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The My Voice is Louder Than Hate teacher’s guide provides an expanded discussion of topics such as online hate, casual prejudice, dehumanization and digital citizenship and detailed instructions on how to present the My Voice is Louder Than Hate lessons in a way that will be emotionally safe for students.
In this lesson, students are introduced to the idea that what they see in media can be deceptive. They explore the idea that media are “framed” by their creators and consider what parts of the world are left out of the frame.
On the internet, it can be hard to tell what’s true and what’s false—but we have to make a lot of decisions based on how reliable we think things are. In Reality Check, you’ll learn how to find clues like finding where a story originally came from and comparing it to other sources, as well as how to use tools like fact-checking sites and reverse image searches.
The Digital Literacy Training Program for Canadian Educators workshop provides an overview of essential digital literacy skills and key concepts of media and digital literacy, familiarizes participants with the digital experiences of Canadian youth, and introduces the resources and tools that are available through MediaSmarts’ USE, UNDERSTAND & CREATE digital literacy framework.
In this lesson, students learn why the alcohol industry needs replacement (new) drinkers and how it exploits the needs and desires of young people in order to foster brand loyalty.
Understanding Brands is the third in this series and is intended as a stepping stone to Lesson 4, Interpreting Media Messages. In this lesson, students learn about the importance of branding for developing customer loyalty and recognition of products.
In this lesson, students investigate the importance of branding and messaging, especially as they relate to parity products such as beer and alcohol.
In this lesson, students look at the different groups in our society that deliver messages to the public about drinking and consider the influence of each of these groups on the attitudes and perceptions of young people.
In this lesson, students are introduced to the idea that privacy is a fundamental human right and that their personal information is valuable. The lesson focuses on the “economics” of personal information and that most “free” apps and online services make some or all of their revenue by collecting (and in some cases reselling) users’ personal information. Students will watch a video that illustrates the idea that they may be paying with their privacy and then discuss some of the ramifications of this. They will learn about tools and techniques for minimizing the personal information they share and create a public service announcement that helps them and their peers “know the deal” about the value of privacy.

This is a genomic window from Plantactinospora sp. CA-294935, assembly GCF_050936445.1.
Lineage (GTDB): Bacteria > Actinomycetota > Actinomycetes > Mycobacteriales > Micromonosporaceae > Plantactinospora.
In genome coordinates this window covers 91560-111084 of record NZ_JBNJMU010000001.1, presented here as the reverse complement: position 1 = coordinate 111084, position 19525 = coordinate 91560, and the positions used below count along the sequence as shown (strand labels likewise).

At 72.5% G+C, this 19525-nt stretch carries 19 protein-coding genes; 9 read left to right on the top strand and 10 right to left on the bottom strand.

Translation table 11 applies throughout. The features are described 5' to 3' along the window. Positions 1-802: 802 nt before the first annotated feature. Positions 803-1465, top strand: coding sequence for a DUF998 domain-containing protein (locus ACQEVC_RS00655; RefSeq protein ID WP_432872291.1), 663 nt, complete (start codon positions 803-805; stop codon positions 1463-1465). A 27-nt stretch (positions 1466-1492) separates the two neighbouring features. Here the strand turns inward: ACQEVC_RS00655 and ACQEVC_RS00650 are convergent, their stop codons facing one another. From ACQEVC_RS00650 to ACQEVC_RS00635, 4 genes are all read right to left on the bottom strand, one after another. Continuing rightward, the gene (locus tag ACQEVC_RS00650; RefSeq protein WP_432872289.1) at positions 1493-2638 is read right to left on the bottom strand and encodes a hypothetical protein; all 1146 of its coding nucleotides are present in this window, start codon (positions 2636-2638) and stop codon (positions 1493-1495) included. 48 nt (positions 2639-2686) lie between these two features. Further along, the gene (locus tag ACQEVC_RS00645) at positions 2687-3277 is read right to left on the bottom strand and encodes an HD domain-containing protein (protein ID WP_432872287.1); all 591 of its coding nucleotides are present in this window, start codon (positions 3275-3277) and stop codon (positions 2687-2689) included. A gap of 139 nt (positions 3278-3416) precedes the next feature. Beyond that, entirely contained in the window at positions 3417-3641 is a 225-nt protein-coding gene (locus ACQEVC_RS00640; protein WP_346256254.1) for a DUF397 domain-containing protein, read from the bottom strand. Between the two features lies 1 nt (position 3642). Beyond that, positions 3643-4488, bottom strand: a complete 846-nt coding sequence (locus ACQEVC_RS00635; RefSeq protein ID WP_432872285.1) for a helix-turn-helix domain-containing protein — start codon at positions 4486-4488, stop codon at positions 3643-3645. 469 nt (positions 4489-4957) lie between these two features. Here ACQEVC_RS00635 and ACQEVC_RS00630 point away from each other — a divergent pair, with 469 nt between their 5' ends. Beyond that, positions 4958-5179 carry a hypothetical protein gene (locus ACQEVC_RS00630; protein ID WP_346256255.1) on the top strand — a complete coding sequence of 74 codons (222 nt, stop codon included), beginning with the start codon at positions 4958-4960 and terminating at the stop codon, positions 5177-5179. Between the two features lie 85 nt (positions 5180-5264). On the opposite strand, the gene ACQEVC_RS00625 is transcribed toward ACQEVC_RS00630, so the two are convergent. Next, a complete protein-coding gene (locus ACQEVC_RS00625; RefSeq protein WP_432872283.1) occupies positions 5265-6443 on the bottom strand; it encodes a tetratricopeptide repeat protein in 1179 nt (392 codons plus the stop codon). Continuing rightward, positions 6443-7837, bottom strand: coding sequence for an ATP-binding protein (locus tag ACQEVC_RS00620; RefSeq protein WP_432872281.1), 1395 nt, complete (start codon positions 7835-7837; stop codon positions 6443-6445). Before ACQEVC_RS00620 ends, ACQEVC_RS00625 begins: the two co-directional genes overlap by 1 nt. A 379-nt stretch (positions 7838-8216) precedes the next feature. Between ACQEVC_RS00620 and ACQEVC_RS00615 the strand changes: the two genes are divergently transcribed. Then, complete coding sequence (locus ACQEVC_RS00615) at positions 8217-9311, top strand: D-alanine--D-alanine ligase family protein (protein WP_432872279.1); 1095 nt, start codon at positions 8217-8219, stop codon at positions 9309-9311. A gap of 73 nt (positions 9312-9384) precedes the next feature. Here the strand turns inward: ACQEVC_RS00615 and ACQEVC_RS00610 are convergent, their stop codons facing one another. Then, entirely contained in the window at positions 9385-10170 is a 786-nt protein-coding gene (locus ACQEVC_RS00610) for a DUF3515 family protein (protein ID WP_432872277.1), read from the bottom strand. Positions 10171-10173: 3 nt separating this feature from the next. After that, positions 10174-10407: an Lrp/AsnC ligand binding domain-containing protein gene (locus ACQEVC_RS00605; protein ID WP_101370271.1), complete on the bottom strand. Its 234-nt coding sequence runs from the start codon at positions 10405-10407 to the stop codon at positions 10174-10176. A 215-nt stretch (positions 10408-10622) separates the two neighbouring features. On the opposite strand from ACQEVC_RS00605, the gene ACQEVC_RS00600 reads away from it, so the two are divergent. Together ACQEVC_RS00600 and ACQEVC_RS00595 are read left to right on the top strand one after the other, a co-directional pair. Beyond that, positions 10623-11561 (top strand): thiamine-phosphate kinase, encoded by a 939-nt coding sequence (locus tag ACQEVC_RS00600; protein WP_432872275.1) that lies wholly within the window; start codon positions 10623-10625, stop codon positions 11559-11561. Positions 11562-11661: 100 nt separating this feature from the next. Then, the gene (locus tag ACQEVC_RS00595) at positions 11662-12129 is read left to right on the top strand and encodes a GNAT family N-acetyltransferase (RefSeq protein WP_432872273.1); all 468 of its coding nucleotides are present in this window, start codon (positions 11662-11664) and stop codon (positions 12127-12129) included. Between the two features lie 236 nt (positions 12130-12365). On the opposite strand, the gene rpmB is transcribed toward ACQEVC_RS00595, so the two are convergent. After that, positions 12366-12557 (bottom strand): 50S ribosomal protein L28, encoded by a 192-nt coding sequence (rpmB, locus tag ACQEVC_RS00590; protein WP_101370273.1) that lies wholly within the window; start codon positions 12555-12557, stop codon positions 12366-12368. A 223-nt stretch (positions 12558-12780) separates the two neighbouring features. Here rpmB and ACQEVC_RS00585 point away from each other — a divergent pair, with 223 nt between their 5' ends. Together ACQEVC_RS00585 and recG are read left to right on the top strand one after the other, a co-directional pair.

This is the second of three lessons that address gender stereotypes. The objective of these lessons is to encourage students to develop their own critical intelligence with regard to culturally inherited stereotypes, and to the images presented in the media.
The lesson begins with a review of stereotypes that are associated with men and women and their possible sources - including the role of the media. Students deconstruct a series of advertisements based on gender representation and answer questions about gender stereotyping in advertising.
This lesson introduces students to the ways in which advertisers use mascots to make consumers feel a particular way about their brands. Working from ads taken from different media, students discuss how food ad mascots are created and for what purpose. Students then will create their own mascot to help understand how mascots communicate the “personality” of a brand.
The newspaper offers a fun and useful tool to learn about the workings of print media. In this lesson, students learn basic information about newspaper journalism through guided class discussion and group and individual activities.
This lesson looks at food photography and the different techniques used by food stylists to make foods look appealing in advertisements.
In this five- or six-day unit, students create a video podcast to present balanced, unbiased perspectives on global development issues.